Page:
Quick Take: What will be the effects of US spying on allied countries?
US must make up for lost ground with European allies
By Katlyn Hirowaka
Our government recently came under fire for spying on European allies. President Barack Obama gave the NSA permission to tap into German chancellor Angela Merkel’s private email and phone conversations. This prompted angry European leaders to personally complain to Obama. Since the scandal there has been a lot of backtracking by the U.S., but European countries do not seem to be buying any apologies.
Even though the U.S. Senate and the Obama administration claim that they are going to ban spying on Germany, I highly doubt that the U.S. will do so. The German government is outraged by the reveal of these spying scandals but would not dare spy on the U.S. on the same level because it is illegal and against international norms.
This scandal has created a new rift between the U.S. and its allies. The decreased level of trust between some European countries and the Obama administration has been detrimental. In fact, many countries have not seen the point of the U.S. gathering information through spying.
After 9/11 the U.S. took great measures to increase regulation of national security. An example of this is the creation of the Department of Homeland Security. This is a clear example of the U.S.’s paranoid attitude following 9/11. The European attitude is very different from the U.S. in this regard. European countries are more cautious about maintaining foreign relationships, so there is no reason to believe that this kind of spying will provoke any retaliation.
If the U.S. wishes to repair its relationships with the allies that it has spied on, then there should be attempts to stop the spying on “friends,” as Italian Prime Minister Enrico Letta of Italy, recently told reporters. There should also be discussions between the European countries and the U.S. in order for the U.S. to apologize personally and resolve the rifts that have been created.
Katlyn Hirowaka is a freshman in the School of Communication.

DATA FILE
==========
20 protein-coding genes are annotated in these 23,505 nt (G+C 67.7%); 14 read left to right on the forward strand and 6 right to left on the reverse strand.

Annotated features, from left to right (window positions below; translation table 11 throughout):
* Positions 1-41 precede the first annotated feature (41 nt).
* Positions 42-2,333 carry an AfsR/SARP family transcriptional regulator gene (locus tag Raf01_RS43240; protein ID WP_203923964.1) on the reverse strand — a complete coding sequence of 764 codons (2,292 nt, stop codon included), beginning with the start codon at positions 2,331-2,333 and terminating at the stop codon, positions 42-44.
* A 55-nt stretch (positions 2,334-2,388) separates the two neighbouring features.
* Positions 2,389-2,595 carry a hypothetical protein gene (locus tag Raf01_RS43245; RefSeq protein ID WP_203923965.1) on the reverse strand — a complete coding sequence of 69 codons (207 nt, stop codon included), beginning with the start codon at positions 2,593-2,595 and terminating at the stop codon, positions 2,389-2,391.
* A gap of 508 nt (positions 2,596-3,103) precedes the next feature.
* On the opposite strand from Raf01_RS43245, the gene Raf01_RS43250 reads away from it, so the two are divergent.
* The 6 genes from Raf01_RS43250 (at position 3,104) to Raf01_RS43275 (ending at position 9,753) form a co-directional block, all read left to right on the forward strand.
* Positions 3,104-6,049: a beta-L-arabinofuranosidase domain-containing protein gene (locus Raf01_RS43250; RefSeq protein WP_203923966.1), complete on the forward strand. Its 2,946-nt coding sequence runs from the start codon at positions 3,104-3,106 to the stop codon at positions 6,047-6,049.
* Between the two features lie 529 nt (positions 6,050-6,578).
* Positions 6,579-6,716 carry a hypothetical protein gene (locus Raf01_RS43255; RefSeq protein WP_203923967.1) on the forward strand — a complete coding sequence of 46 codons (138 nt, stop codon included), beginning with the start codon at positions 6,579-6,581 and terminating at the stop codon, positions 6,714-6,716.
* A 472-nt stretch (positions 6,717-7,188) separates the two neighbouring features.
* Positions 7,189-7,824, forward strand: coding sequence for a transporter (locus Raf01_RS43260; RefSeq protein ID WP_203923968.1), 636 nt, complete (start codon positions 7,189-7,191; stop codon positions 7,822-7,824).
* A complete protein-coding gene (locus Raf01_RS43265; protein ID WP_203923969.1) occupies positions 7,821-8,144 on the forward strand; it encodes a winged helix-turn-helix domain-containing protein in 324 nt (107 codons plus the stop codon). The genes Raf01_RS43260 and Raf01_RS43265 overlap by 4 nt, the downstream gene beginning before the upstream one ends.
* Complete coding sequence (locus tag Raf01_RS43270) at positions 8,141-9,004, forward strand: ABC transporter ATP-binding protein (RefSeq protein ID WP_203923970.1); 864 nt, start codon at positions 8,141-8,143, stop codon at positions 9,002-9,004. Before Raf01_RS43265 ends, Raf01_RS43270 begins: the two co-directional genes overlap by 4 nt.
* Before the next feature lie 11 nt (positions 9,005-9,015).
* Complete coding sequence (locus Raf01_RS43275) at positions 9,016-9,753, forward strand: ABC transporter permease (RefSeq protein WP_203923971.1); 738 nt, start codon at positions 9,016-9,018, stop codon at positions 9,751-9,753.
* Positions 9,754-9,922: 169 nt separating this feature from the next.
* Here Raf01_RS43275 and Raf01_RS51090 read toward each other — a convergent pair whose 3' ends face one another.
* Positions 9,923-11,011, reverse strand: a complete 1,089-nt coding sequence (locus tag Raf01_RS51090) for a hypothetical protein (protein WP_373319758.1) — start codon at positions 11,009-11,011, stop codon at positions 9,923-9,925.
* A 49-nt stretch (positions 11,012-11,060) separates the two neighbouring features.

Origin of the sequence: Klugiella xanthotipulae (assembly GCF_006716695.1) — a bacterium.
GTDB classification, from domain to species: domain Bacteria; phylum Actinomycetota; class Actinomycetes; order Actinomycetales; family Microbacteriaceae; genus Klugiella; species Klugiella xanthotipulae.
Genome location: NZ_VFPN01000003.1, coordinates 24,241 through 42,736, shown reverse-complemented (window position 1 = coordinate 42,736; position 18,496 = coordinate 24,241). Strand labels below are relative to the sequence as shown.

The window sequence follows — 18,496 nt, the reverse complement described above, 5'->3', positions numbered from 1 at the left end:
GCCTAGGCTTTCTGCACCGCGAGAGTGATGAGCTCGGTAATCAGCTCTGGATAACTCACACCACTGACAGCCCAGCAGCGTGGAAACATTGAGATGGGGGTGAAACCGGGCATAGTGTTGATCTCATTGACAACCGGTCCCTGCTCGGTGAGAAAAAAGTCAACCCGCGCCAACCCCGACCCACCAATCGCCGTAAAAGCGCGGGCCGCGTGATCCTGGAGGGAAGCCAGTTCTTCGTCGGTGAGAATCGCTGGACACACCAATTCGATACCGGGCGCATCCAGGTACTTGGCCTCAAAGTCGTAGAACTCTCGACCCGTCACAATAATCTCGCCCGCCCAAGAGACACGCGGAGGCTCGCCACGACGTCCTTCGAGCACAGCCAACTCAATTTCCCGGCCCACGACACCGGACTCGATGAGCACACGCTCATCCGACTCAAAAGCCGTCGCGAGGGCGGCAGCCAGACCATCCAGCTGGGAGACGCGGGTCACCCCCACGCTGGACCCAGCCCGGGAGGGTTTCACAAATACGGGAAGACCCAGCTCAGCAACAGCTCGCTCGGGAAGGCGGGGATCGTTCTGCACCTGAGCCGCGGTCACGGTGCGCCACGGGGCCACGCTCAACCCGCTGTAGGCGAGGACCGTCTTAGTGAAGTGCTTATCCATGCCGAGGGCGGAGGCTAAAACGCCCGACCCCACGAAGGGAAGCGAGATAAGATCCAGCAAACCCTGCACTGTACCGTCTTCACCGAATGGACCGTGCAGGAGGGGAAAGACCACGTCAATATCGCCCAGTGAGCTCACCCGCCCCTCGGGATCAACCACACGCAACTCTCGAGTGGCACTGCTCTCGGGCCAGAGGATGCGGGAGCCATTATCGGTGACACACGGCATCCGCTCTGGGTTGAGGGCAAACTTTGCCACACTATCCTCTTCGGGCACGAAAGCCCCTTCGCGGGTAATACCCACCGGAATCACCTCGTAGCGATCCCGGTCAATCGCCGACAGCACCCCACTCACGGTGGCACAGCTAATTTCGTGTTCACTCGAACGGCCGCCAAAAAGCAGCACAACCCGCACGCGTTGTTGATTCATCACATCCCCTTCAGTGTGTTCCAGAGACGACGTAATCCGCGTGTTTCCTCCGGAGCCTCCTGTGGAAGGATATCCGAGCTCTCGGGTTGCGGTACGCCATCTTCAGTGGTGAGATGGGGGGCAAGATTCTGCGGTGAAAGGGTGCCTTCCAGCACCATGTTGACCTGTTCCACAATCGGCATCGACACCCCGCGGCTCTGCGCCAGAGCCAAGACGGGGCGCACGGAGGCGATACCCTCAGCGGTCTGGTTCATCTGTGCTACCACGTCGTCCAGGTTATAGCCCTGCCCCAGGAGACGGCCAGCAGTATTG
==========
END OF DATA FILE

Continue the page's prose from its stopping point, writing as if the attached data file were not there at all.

Worldwide increase in international spying is inevitable
By Michelle Sindyukov
It should no longer be surprising to hear about governments shamelessly spying on each other. In 2010, the U.S. arrested ten Russian spies,Wikileaks revealed dozens of spying scandals that took place and in 2013, Edward Snowden exposed the full extent of the NSA’s spying on the outside world. Snowden’s actions created a storm of controversy and led to issues between the U.S. and Russia, but more importantly they are now leading to diplomatic tensions between the U.S. and some of its closest allies. Will these tensions develop into conflict? Probably not. However, it is important to look at the many factors that are affected by spying.
Let’s look at the world today. The fact that we know that the U.S. spies on its European allies does create a number of questions, but let’s ask ourselves this question: What country does not spy on other countries? It just happens that some countries get caught and others do not. The truth is that the U.S. government is going to profusely apologize for scrutinizing world leaders’ phone calls and emails, but from now on, it will just spy more carefully.
The overreactions of the Germany’s Chancellor Angela Merkel, Brazil’s President Dilma Rousseff and other politicians are simply ridiculous. This year Snowden’s leaks made it well-known that the U.S. spies on random citizens globally; it would only make sense that the U.S. spies on politicians as well. Unlike everyday citizens, politicians have a lot of influence on the world economy and international politics. Any world leaders who were shocked to hear about the U.S. spying on them are not being honest with the public and themselves.
Right now, President Barack Obama has no choice but to try to convince people that the U.S. is going to stop spying. Looking back 12 years to when American spying was of a much smaller scale, the 9/11 attacks killed 3,000 people. We do not want this to happen again, especially if it could have probably been avoided if the terrorists’ emails and phone calls would have been tracked beforehand. Spying ahead of time helps to prevent such horrific events from taking place.
Finally, the exposure of the scandal increased the number of spies worldwide. The U.S. government has learned that there are people who want to expose everything they know to the public. An easy way to fight the problem would be to increase the number of spies so that there will be more people working but each individual will know less specific secrets. When we have one spy that knows a lot of things, it is extremely risky for national security. Yet, when hundreds know different secrets, chances that one spy will risk the security of the country as badly as Snowden did are lessened.
Now, let’s look at modern politics and ask ourselves: will other countries stop spying on each other and decrease the size of their secret spying services? Not for another century.
Michelle Sindyukov is a freshman in the School of Communication.